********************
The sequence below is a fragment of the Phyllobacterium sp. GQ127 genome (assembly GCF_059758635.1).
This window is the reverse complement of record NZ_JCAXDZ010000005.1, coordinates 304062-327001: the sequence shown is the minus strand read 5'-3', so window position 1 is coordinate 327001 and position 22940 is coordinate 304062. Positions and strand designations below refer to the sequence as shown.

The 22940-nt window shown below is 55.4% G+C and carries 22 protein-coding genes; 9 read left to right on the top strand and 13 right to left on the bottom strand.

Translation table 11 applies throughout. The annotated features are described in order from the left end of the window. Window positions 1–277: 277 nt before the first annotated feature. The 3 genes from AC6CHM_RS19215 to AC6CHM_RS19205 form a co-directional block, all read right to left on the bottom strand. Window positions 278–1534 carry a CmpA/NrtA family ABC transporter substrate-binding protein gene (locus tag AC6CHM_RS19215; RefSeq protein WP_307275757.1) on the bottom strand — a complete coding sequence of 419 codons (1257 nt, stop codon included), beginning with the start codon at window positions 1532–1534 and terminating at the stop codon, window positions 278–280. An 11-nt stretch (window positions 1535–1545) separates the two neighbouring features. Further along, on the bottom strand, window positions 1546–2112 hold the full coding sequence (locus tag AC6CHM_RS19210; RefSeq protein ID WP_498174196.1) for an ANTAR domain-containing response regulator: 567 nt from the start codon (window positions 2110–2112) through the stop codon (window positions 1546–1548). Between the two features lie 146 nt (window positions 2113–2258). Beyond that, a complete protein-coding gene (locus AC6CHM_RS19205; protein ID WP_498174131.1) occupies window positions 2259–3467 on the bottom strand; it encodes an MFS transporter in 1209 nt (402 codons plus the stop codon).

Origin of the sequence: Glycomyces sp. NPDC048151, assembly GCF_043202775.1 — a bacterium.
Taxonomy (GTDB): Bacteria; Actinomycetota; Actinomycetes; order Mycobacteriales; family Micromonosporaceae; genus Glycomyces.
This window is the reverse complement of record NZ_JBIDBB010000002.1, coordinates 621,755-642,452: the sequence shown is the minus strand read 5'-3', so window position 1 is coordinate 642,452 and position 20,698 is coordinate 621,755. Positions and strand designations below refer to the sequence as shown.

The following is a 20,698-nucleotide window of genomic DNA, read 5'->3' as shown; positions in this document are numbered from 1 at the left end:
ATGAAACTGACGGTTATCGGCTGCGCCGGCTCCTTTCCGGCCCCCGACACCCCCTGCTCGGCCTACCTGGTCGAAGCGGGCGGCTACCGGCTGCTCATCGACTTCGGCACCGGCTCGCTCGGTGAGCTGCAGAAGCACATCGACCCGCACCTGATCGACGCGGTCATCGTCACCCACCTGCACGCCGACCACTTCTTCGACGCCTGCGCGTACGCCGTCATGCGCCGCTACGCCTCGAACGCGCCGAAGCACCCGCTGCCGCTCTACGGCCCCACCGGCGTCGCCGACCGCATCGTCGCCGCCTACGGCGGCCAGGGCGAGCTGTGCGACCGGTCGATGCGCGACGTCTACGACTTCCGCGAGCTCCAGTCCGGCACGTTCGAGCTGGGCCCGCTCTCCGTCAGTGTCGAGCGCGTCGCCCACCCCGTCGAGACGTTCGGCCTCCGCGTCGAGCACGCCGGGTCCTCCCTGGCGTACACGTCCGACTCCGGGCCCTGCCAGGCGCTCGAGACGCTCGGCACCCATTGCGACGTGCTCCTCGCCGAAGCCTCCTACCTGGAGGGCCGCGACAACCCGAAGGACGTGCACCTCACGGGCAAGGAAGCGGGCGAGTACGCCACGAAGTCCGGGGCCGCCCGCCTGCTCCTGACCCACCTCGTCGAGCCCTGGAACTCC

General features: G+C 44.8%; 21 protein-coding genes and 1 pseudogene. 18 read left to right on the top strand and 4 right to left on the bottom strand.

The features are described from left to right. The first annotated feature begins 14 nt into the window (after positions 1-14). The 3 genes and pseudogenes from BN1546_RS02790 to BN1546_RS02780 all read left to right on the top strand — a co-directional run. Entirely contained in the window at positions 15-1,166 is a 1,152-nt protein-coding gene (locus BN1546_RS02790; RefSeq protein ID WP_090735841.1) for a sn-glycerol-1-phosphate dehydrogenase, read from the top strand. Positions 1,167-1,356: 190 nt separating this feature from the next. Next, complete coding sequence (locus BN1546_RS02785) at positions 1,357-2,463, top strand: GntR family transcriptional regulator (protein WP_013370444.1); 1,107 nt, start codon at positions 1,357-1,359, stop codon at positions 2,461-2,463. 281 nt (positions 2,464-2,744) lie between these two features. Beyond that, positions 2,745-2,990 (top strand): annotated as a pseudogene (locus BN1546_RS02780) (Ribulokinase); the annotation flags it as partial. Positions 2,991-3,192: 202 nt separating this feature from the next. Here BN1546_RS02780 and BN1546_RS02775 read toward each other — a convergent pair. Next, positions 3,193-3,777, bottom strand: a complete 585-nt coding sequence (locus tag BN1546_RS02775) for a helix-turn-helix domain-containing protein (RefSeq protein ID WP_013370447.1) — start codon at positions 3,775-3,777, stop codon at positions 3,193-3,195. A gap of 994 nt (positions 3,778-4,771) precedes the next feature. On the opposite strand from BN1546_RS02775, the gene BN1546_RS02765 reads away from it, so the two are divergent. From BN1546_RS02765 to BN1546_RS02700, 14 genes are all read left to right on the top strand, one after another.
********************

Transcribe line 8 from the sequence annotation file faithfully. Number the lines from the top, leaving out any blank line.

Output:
The following is a 20,698-nucleotide window of genomic DNA, read 5'->3' as shown; positions in this document are numbered from 1 at the left end: